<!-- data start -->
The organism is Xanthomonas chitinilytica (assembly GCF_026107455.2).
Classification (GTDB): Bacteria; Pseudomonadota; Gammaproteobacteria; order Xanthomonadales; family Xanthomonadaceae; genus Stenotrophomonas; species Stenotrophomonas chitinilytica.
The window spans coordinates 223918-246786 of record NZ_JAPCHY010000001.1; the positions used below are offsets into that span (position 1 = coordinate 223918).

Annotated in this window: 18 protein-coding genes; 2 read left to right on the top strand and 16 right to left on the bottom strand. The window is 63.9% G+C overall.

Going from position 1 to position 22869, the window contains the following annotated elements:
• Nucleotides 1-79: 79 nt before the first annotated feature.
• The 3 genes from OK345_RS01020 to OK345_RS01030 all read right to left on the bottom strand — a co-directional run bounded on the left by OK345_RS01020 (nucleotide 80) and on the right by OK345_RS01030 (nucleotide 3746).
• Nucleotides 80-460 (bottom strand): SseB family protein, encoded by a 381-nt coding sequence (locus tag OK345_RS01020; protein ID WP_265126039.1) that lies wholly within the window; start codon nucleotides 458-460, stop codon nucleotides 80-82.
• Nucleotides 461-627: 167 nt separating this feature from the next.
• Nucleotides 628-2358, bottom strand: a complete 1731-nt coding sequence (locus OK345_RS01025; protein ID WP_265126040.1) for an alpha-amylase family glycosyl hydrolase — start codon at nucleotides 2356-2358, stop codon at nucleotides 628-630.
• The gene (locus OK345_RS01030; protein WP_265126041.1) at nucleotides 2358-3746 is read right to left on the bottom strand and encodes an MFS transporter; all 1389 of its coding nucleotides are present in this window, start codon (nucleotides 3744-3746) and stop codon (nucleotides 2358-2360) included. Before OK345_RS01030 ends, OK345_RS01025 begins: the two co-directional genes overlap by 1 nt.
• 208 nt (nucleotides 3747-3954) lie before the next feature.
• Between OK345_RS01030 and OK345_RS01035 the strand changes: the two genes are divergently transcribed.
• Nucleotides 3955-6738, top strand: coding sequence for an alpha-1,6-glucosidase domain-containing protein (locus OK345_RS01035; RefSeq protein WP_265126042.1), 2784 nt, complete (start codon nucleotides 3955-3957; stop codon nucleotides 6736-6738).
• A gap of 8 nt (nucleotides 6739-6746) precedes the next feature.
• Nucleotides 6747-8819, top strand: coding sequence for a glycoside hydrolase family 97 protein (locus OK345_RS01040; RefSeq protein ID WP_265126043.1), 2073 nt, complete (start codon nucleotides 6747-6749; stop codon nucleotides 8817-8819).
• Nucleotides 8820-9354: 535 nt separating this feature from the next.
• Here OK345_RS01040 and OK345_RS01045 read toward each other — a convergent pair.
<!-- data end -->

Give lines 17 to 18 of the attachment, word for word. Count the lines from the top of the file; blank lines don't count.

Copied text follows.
• Nucleotides 8820-9354: 535 nt separating this feature from the next.
• Here OK345_RS01040 and OK345_RS01045 read toward each other — a convergent pair.